[ This chapter does not appear in the book. ]
It's easy to load a model from an M3G file: call Loader.load(), and that's it, or is it?
What if you're not sure what the M3G file contains? Perhaps you only need a single 3D shape, embedded deep inside the scene graph? What if you need a reference to the shape's AnimationTrack or its Material? You need to examine the loaded scene graph to find those nodes.
Even if you manage to get the model into your application, it may be incorrectly scaled, or positioned off in the heavens. You need an interactive way of adjusting the shape's size and location, and those adjustments should be used whenever the model is subsequently loaded.
The ViewM3G application loads an M3G file into a scene familiar from previous chapters: a floor showing a large green XZ grid, a blue background, with lighting. The camera is mobile, so the model can be viewed from different angles. More importantly, the model can be scaled and translated. The screenshot at the top of the page shows a massive tube loaded into ViewM3G, but in the next shot we've cut it down to size, and repositioned it. The scaling and translation values are shown in the top-right corner of the screen.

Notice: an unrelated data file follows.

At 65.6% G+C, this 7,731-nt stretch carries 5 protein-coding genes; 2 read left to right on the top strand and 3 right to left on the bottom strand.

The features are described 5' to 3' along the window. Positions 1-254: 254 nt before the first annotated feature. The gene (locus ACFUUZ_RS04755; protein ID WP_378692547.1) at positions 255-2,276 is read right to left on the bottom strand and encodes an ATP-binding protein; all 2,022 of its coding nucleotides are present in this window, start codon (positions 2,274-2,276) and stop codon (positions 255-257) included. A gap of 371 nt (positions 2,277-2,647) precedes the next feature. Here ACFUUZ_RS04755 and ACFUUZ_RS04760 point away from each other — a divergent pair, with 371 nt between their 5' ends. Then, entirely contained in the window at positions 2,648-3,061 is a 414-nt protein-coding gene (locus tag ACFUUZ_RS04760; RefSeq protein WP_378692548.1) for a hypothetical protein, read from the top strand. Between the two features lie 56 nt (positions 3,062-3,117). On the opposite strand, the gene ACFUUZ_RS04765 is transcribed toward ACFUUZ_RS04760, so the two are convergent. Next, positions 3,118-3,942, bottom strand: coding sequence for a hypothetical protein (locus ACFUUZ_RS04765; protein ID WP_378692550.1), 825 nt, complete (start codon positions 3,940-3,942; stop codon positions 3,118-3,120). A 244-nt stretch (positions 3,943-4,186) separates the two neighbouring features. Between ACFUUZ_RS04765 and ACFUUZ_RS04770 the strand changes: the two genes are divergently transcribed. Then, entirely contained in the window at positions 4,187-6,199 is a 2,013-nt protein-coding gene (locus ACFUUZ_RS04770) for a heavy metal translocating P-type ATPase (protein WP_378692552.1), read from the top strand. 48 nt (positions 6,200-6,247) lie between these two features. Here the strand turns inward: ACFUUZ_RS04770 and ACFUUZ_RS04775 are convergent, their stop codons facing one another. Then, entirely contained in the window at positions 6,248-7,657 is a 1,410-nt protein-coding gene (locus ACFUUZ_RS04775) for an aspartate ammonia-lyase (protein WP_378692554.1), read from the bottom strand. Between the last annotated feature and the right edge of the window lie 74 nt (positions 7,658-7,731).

The scaling and translation information displayed by ViewM3G can be utilized when loading the model into other applications, as we'll see later.
The other main component of ViewM3G is its examination of the loaded scene graph, printed to standard output. The screenshot on the right shows the report when tube.m3g is loaded.
This cascade of class names and numbers will be explained later. It shows, for example, that the tube is a skinned mesh with two Group nodes as joints.
Dr. Andrew Davison
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